"India may be better-known for its high-flying entrepreneurs who have turned the nation into a high-tech center and outsourcing mecca. But the still largely rural country also is gaining a name as a center for smaller-scale innovation."
This came from a recent Chicago Tribune article on entrepreneurship in India. The piece continues:
"In farm sheds and machine shops and on small rural plots, India's back-yard inventors are coming up with creations that their backers hope will make it big, solve a few of the world's problems, boost India's exports and continue cutting the country's dismal poverty rate."
Meet some of these back-yard inventors, the founders of Indian enterprise, Conserve HRP:
Conserve is a fascinating fusion of sustainable business values and localized labor contexts. As I've written before, what makes the founders truly entrepreneurial is their ability to tap into a very common practice in India, rag-picking, and add value to create a product that connects to high-demand international markets.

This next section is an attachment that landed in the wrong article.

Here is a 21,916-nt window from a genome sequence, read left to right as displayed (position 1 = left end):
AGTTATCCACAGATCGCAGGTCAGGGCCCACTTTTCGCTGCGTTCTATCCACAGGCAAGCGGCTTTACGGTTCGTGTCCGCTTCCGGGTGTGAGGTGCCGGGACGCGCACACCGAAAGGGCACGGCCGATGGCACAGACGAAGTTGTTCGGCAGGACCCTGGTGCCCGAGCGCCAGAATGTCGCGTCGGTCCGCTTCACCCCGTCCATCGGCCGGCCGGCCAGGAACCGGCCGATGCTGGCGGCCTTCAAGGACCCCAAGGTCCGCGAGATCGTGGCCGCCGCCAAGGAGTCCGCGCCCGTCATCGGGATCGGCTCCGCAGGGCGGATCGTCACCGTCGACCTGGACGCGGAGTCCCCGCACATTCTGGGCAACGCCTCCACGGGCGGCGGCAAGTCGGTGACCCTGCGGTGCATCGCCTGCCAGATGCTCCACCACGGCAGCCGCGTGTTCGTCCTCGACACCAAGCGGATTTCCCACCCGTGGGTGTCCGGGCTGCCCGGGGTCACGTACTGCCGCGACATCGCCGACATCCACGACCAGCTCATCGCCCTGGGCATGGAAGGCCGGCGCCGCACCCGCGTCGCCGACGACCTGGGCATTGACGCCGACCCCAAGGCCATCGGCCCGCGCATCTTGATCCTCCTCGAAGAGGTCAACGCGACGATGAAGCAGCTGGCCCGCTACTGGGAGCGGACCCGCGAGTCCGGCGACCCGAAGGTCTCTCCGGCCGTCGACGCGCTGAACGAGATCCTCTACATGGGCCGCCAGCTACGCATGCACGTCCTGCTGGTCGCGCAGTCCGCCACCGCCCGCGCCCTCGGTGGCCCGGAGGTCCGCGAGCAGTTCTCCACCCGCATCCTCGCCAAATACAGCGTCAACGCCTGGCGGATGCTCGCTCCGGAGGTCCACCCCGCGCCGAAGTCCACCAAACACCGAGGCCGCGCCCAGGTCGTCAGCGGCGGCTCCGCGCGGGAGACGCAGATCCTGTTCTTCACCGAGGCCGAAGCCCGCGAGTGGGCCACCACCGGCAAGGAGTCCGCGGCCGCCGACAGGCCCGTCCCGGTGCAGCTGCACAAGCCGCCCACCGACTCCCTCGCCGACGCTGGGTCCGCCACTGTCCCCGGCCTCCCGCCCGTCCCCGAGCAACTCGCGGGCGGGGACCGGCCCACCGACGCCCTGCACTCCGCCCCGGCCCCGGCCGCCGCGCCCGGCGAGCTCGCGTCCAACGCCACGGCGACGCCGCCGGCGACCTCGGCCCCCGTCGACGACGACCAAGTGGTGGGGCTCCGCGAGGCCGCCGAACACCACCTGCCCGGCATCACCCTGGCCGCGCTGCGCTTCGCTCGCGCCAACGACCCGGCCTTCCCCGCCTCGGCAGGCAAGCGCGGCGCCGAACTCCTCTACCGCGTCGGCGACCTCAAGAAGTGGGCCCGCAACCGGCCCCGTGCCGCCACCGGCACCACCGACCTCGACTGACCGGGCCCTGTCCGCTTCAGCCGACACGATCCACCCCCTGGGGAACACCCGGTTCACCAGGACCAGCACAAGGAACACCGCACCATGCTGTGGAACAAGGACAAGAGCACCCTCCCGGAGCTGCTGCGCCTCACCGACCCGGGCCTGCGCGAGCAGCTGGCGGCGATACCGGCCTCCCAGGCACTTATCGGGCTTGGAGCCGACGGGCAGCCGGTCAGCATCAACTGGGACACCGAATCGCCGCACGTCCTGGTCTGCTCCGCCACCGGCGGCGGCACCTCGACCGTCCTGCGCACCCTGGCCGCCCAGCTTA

The YouTube video linked above was kindly produced by a CNN crew on behalf of WRI - it provides a very real anecdote of the back-yard inventors referenced in the Tribune article. You hear the story of a woman who now earns three times what she made before gathering material for Conserve accessories. These operations turn entire heaps of otherwise useless plastic into $50 bags sold in European boutiques.
It's a very bittersweet story, as it shows the limitations of even well-intentioned entrepreneurs who hardly have the power to change the social conditions they must live and work within. But in an imperfect world, where rag-picking is a fact, it is comforting to know as Shalabh says in the video, that they can dramatically improve the lives of at least some of the BoP.